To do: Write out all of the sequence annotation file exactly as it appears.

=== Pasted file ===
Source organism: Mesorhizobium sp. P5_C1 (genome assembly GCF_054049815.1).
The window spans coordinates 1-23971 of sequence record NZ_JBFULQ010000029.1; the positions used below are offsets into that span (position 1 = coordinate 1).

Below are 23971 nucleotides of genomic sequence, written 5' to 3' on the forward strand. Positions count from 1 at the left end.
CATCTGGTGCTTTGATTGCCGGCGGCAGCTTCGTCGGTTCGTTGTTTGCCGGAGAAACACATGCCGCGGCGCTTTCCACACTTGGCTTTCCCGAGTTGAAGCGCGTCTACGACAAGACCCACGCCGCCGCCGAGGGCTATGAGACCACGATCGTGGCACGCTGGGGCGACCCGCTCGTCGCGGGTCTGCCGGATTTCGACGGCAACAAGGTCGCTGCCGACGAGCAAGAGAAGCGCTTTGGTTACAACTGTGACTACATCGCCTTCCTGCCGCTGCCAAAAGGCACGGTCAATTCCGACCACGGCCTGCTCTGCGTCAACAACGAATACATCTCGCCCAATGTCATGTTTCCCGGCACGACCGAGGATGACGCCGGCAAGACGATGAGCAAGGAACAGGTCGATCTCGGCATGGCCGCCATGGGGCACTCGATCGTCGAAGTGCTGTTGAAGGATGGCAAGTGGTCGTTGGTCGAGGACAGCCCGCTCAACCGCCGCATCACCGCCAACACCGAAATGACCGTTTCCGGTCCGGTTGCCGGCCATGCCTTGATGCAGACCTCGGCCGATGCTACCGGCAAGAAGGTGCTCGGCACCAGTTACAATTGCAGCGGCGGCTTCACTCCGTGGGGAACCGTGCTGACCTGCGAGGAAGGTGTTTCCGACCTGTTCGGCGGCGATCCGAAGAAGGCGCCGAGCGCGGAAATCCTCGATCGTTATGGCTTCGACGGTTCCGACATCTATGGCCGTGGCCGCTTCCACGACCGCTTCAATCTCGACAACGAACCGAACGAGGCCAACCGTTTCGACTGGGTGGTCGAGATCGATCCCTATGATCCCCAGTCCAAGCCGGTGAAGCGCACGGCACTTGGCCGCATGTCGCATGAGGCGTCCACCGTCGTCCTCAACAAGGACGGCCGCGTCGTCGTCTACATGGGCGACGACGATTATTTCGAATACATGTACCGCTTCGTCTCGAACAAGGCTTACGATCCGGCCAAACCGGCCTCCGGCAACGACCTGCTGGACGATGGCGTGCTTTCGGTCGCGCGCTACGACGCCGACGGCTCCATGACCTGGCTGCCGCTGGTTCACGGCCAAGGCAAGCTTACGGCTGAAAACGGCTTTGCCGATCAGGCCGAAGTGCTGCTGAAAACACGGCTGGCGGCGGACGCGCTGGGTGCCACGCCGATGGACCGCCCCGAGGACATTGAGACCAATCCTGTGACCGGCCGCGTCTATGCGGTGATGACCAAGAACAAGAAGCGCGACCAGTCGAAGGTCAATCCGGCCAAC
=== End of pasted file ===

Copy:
Source organism: Mesorhizobium sp. P5_C1 (genome assembly GCF_054049815.1).
The window spans coordinates 1-23971 of sequence record NZ_JBFULQ010000029.1; the positions used below are offsets into that span (position 1 = coordinate 1).

Below are 23971 nucleotides of genomic sequence, written 5' to 3' on the forward strand. Positions count from 1 at the left end.
CATCTGGTGCTTTGATTGCCGGCGGCAGCTTCGTCGGTTCGTTGTTTGCCGGAGAAACACATGCCGCGGCGCTTTCCACACTTGGCTTTCCCGAGTTGAAGCGCGTCTACGACAAGACCCACGCCGCCGCCGAGGGCTATGAGACCACGATCGTGGCACGCTGGGGCGACCCGCTCGTCGCGGGTCTGCCGGATTTCGACGGCAACAAGGTCGCTGCCGACGAGCAAGAGAAGCGCTTTGGTTACAACTGTGACTACATCGCCTTCCTGCCGCTGCCAAAAGGCACGGTCAATTCCGACCACGGCCTGCTCTGCGTCAACAACGAATACATCTCGCCCAATGTCATGTTTCCCGGCACGACCGAGGATGACGCCGGCAAGACGATGAGCAAGGAACAGGTCGATCTCGGCATGGCCGCCATGGGGCACTCGATCGTCGAAGTGCTGTTGAAGGATGGCAAGTGGTCGTTGGTCGAGGACAGCCCGCTCAACCGCCGCATCACCGCCAACACCGAAATGACCGTTTCCGGTCCGGTTGCCGGCCATGCCTTGATGCAGACCTCGGCCGATGCTACCGGCAAGAAGGTGCTCGGCACCAGTTACAATTGCAGCGGCGGCTTCACTCCGTGGGGAACCGTGCTGACCTGCGAGGAAGGTGTTTCCGACCTGTTCGGCGGCGATCCGAAGAAGGCGCCGAGCGCGGAAATCCTCGATCGTTATGGCTTCGACGGTTCCGACATCTATGGCCGTGGCCGCTTCCACGACCGCTTCAATCTCGACAACGAACCGAACGAGGCCAACCGTTTCGACTGGGTGGTCGAGATCGATCCCTATGATCCCCAGTCCAAGCCGGTGAAGCGCACGGCACTTGGCCGCATGTCGCATGAGGCGTCCACCGTCGTCCTCAACAAGGACGGCCGCGTCGTCGTCTACATGGGCGACGACGATTATTTCGAATACATGTACCGCTTCGTCTCGAACAAGGCTTACGATCCGGCCAAACCGGCCTCCGGCAACGACCTGCTGGACGATGGCGTGCTTTCGGTCGCGCGCTACGACGCCGACGGCTCCATGACCTGGCTGCCGCTGGTTCACGGCCAAGGCAAGCTTACGGCTGAAAACGGCTTTGCCGATCAGGCCGAAGTGCTGCTGAAAACACGGCTGGCGGCGGACGCGCTGGGTGCCACGCCGATGGACCGCCCCGAGGACATTGAGACCAATCCTGTGACCGGCCGCGTCTATGCGGTGATGACCAAGAACAAGAAGCGCGACCAGTCGAAGGTCAATCCGGCCAAC